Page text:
Matt Strasen, Associated Press
FORT WORTH, Texas — In the mid-1990s, TCU was excluded from the Big 12 while its former rivals were invited to the new league.
Instead of hanging their heads, the Horned Frogs — who have since been a part of three conferences — kept building athletic programs and upgrading facilities, culminating in a Rose Bowl victory to cap off a perfect 2010 season.
Then the Big 12 finally came a' calling.
TCU's board of trustees unanimously voted Monday to accept the Big 12's invitation to join, a move athletic director Chris Del Conte compared to arriving at "the promised land" in the wake of the university's disappointments through the years.
"This is living proof that dreams do come true," Del Conte said Monday night, fighting back tears. "We worked so hard to be here."
Chancellor Victor Boschini Jr. made the expected announcement in front a packed room of more than 200 people.
The move could provide some much-needed stability for the Big 12, which lost Nebraska (Big Ten) and Colorado (Pac-12) over the summer and will lose Texas A&M to the Southeastern Conference next year. Missouri is also exploring a move to the SEC.
Without any further changes, adding TCU will give the conference 10 members going into next season.
Interim Big 12 Commissioner Chuck Neinas told the crowd Monday that TCU has an outstanding record of academics as well as athletics.
"Chancellor, TCU has traveled a long path, been to different places. Sir, I'd like to welcome you home," Neinas said.
TCU has a strong football background that includes celebrated athletes from the 1930s, including Heisman Trophy winner Davey O'Brien and All-American Sammy Baugh, who both played in the NFL. More recent alums include New York Jets running back LaDainian Tomlinson and Cincinnati Bengals rookie quarterback Andy Dalton.
The Horned Frogs went 13-0 last season and also went undefeated in 2009 before losing to Boise State in the Fiesta Bowl.
"It was a challenge winning the Rose Bowl ... and there's been a lot of people that told us we couldn't do a lot of different things, and so we're going to take it one step at a time," football coach Gary Patterson said after the announcement. "It's not going to be easy ... but I do believe that if the Big 12 did not feel like we couldn't be competitive in the league, then they wouldn't have asked us."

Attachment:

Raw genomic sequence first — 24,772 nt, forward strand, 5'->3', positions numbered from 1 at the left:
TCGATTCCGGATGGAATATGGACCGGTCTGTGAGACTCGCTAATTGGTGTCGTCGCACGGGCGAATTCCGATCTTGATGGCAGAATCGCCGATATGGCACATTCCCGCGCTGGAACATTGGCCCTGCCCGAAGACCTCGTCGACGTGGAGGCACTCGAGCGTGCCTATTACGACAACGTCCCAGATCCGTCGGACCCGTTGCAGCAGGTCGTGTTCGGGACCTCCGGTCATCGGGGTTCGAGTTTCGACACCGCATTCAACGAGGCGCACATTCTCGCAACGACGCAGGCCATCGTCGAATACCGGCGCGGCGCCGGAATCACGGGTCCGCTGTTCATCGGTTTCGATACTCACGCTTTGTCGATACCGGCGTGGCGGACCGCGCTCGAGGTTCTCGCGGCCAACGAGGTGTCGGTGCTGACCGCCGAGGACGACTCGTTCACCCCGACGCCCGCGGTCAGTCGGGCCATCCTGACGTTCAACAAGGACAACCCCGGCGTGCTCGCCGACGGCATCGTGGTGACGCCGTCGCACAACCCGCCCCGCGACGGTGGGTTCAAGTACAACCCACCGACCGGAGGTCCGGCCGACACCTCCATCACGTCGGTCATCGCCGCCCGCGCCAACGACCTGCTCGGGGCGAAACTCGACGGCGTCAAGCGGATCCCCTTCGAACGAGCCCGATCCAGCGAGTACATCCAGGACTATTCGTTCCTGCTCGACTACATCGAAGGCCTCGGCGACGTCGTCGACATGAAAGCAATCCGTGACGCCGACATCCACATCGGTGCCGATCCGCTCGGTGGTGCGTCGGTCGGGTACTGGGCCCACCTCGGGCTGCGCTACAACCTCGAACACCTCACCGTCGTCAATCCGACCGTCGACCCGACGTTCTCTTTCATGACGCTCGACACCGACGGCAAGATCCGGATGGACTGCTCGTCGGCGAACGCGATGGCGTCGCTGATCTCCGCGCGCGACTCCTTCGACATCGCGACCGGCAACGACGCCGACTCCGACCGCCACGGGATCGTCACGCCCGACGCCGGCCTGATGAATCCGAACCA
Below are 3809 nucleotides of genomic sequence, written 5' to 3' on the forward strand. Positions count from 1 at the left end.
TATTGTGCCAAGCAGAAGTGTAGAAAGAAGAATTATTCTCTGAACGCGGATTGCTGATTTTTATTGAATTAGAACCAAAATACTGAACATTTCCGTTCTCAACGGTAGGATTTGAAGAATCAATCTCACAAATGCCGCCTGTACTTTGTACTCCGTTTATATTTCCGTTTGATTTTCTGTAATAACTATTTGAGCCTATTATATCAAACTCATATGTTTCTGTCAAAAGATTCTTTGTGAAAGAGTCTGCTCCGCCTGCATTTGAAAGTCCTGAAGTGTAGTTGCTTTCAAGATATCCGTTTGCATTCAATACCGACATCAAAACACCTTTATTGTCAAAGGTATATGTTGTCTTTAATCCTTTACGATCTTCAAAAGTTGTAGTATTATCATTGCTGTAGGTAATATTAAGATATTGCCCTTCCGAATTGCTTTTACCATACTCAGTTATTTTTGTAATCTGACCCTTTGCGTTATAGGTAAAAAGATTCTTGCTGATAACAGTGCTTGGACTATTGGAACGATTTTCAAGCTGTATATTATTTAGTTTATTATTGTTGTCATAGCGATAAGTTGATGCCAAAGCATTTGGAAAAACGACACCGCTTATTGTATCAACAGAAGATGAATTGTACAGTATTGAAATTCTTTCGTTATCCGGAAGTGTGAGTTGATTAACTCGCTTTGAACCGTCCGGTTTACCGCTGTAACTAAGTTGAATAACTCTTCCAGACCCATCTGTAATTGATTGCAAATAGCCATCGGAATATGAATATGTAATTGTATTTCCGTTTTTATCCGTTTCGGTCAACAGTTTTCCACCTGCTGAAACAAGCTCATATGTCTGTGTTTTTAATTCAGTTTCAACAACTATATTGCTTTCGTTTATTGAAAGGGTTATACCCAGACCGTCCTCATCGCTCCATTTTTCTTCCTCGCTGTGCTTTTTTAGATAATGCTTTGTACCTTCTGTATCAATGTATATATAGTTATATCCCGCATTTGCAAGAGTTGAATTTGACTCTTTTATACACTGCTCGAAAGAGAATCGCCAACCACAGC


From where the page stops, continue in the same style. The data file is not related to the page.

TCU currently competes in the Mountain West Conference and was set to join the Big East next July. Instead, the Big 12 went public with its interest in TCU last week and set the stage for the private university to stay closer to home. It officially joins the Big 12 on July 1.
Del Conte said TCU will not be required to give the 27 months' notice to leave the Big East but must pay the exit fee. He declined to confirm if it was the $5 million required by Big East policy.
Several Big 12 coaches said having TCU in the league would be great.
"I've always thought that if we had teams that exited or departed our league that TCU would be a great addition, with the market right there," Oklahoma State coach Mike Gundy said. "They have competed and won as many games in football as just about anybody in the country in the last three or four years. It won't be an easy opponent for us to have to play them, and they're obviously sitting right there in a very valuable recruiting market."
Also Monday, Big East school leaders authorized the conference to add enough members to have 12 teams for football. With Syracuse and Pittsburgh leaving for the Atlantic Coast Conference, the Big East would be down to six football schools without TCU: West Virginia, Louisville, Cincinnati, South Florida, Rutgers and Connecticut.
SEC leaders also met Monday for their regularly scheduled fall session but took no action on expansion. The league will have 13 members once Texas A&M joins in July, leading to speculation about whether Missouri or other schools will be added to balance things out.
AP Sports Writers Jeff Latzke in Stillwater, Okla., and Dave Skretta in Kansas City, Mo., contributed to this report.
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